Another great fireplace grilling technique is to roast vegetables in front of the fire. Place a brick 8 to 12 inches away from the embers. Make doughnut-shaped rings from aluminum foil and stand a medium-size onion upright in each on the brick. Roast the onions in front of the fire, giving a quarter turn every 6 to 10 minutes, until the onions are tender. Wear leather gloves and use the longest tongs you can find to turn the onions. The fireplace can get pretty hot.
Finally, another popular fireplace technique is roasting root vegetables, like potatoes or beets, right in the ashes. Rake out a bed of embers large enough to hold the root vegetables and top with a 1/2 inch thick layer of ash. Arrange the vegetables on the ash, topped by more ash and embers. (The ash acts as insulation, keeping the vegetables skins from scorching.) This is a much slower, gentler cooking method: you’ll need 1 to 1-1/2 hours of roasting.
By the way, for some great reading about fireplace grilling, check out The Magic of Fire: Hearth Cooking by William Rubel.
Here are two great recipes for fireplace grills, but don’t worry if you don’t have a fireplace. They’re also terrific cooked outdoors.
Grilled Fillet Mignons with Chipotle Pepper Jack Cheese Butter
Note: Pepper jack cheese (flavored with minced jalapenos) is available at most supermarkets. If unavailable, use regular jack cheese or sharp cheddar. If you can’t find chipotles (smoked jalapenos), a highly tasty version of this dish can be made with minced fresh jalapenos and an optional drop or two of liquid smoke.
For the butter:
4 tablespoons (1/2 stick) salted butter, at room temperature
2 ounces pepper jack cheese or plain jack cheese, finely grated (about 1/2 cup)
1 canned chipotle chili, minced
2 tablespoon minced cilantro (optional)
1-1/2 pound fillet mignon steaks, cut about 1-1/4 inches thick
1 tablespoon extra virgin olive oil
Coarse salt (kosher or sea) and freshly ground or cracked black peppercorns
1) Make the chipotle cheese butter.
2) Place the butter, cheese, chili, and cilantro (if using) in a bowl and stir to mix. If you’re feeling ambitious, you can roll this mixture in a sheet of plastic wrap into a log, freeze it, and cut it crosswise into neat round slices. Alternatively, leave it in a small serving bowl and simply dollop it on top of the steaks.
3) Set up your grill for fireplace grilling. Shovel a bed of hot embers under the gridiron.
4) Just before grilling, brush or rub the fillet mignons with olive oil and season generously on all sides with salt and pepper. Brush and oil the grill grate. Arrange the tenderloins on the grate and grill until cooked to taste, 4 to 6 minutes per side for medium-rare, rotating each a quarter turn after 2 minutes to lay on a handsome crosshatch of grill marks.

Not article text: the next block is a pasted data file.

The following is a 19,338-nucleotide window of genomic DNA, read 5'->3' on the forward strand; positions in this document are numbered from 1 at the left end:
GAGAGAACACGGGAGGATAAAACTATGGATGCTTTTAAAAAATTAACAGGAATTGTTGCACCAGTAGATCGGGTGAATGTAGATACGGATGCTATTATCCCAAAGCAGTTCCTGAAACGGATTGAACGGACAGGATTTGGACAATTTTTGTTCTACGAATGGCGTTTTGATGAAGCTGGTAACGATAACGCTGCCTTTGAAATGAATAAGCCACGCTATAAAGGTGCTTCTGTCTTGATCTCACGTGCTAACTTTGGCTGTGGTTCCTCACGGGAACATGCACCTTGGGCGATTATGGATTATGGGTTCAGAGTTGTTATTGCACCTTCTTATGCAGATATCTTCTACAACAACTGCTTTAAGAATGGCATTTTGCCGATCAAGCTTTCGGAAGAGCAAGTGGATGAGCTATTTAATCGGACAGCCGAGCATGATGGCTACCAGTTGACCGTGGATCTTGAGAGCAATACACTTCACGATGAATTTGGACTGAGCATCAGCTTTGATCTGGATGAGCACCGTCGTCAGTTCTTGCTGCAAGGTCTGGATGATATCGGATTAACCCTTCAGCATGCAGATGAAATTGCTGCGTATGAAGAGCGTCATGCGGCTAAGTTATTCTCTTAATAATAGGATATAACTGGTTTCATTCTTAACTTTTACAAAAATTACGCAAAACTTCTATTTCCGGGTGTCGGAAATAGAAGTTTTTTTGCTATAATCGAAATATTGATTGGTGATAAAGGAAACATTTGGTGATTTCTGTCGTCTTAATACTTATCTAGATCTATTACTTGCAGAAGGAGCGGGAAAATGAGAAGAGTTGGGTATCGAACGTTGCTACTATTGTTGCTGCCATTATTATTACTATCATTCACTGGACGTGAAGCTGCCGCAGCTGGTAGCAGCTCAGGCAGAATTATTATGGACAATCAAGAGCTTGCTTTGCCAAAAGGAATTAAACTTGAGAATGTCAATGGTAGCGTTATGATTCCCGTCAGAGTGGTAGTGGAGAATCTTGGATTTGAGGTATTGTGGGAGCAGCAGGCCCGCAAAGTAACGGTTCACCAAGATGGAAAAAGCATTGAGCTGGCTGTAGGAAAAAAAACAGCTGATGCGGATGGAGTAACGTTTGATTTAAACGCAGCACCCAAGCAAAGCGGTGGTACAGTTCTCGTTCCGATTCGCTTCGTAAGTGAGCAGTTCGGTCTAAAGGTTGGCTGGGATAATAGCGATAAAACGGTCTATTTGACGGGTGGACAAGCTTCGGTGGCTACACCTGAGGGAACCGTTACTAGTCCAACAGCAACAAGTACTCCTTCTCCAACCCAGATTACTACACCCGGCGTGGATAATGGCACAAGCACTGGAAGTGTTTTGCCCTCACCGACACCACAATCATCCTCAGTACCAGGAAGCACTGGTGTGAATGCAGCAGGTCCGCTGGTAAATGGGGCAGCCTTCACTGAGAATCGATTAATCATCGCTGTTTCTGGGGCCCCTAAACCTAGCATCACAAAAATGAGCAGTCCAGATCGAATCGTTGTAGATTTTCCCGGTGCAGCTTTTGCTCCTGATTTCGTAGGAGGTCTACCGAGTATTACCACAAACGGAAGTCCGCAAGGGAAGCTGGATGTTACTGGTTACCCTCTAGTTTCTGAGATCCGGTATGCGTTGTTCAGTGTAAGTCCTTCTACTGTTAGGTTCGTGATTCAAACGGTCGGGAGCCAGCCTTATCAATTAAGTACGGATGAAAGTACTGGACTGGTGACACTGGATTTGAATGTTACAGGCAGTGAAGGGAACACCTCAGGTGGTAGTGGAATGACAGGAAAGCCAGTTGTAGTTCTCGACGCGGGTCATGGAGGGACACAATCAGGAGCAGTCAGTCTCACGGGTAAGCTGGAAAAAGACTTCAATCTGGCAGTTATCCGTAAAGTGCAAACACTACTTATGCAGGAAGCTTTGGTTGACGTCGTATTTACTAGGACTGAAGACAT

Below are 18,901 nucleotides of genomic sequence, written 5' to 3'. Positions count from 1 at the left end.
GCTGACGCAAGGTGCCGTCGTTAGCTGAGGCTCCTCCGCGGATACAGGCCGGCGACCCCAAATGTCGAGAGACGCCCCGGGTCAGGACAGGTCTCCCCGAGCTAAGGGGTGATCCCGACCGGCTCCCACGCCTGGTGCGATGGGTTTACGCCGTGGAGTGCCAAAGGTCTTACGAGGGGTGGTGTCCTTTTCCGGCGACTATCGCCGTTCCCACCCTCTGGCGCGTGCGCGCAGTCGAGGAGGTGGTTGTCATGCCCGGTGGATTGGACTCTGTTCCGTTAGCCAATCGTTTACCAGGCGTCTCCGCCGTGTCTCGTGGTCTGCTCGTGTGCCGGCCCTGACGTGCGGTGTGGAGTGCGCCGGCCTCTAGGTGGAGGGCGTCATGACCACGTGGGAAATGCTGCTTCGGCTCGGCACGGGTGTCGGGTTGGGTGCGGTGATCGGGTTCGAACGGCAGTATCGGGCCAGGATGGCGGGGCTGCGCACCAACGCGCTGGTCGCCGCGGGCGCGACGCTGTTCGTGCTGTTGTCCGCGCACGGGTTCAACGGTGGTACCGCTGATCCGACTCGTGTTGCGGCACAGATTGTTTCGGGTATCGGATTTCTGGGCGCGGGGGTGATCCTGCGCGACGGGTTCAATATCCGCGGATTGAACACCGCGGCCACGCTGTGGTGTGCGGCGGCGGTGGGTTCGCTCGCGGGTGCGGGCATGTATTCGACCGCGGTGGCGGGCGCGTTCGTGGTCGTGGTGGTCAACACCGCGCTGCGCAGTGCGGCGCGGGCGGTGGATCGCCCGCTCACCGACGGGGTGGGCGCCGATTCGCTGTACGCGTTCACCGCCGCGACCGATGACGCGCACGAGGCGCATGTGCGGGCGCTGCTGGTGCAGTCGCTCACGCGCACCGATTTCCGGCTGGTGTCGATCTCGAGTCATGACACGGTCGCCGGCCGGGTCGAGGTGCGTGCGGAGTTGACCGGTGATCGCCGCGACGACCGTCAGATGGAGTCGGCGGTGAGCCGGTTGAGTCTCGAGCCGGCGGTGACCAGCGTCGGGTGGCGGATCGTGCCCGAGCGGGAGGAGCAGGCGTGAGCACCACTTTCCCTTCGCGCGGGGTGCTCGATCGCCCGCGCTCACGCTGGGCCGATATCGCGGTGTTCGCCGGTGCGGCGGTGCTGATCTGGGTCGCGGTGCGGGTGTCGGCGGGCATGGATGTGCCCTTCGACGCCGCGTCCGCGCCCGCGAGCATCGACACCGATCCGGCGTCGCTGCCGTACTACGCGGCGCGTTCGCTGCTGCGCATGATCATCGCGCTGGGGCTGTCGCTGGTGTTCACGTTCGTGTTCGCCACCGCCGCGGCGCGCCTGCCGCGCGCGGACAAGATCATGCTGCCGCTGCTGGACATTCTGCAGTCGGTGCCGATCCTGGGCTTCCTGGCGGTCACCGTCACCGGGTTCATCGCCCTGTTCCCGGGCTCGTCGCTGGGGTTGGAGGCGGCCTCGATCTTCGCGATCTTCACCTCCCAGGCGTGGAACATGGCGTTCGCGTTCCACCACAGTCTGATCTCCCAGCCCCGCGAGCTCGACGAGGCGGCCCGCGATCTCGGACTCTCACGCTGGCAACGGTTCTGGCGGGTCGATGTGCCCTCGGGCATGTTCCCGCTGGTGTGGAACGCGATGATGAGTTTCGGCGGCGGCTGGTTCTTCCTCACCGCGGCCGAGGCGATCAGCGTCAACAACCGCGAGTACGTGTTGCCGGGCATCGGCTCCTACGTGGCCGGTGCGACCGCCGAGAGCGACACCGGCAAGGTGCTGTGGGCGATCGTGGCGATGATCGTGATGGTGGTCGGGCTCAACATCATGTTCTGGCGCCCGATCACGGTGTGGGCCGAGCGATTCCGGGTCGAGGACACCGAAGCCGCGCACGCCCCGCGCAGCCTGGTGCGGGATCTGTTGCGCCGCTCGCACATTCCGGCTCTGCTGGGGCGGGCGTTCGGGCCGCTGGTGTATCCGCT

5) Transfer the steaks to a platter or plates and let rest for 2 minutes. Top each with a disk or dollop of chipotle cheese butter and serve at once.
Spit-Roasted Chicken with North African Spices
This recipe is easy to make, but it does require at least 6 hours or as long as overnight to marinate the chicken. You can certainly cook it on an outdoor rotisserie.
For the spice paste:
1 small onion, rough chopped
2 cloves garlic, peeled and rough chopped
a 1 inch piece of ginger, peeled and rough chopped
3 tablespoons chopped fresh cilantro or flatleaf parsley
3 tablespoons sweet paprika
1 tablespoon coarse salt (kosher or sea)
2 teaspoons cracked black peppercorns
2 teaspoons ground coriander
1 teaspoon ground cumin
1/2 teaspoon ground cardamom
1/4 to 1/2 teaspoon cayenne pepper
1/4 cup olive oil, or as needed
2 tablespoons fresh lemon juice
1 3-1/2 to 4 pound chicken
1) Make the spice paste. Place the onion, garlic, ginger, cilantro, paprika, salt, pepper, coriander, cumin, cardamom, and cayenne in a food processor and process until finely chopped. Work in the oil and lemon juice and process to a paste, adding oil as needed to obtain a smooth, spreadable mixture.
2) Remove the package of giblets from the body cavity of the chicken and set aside for another use. Remove and discard the fat just inside the body and neck cavities. Rinse the chicken, inside and out, under cold running water and then drain and blot dry, inside and out, with paper towels.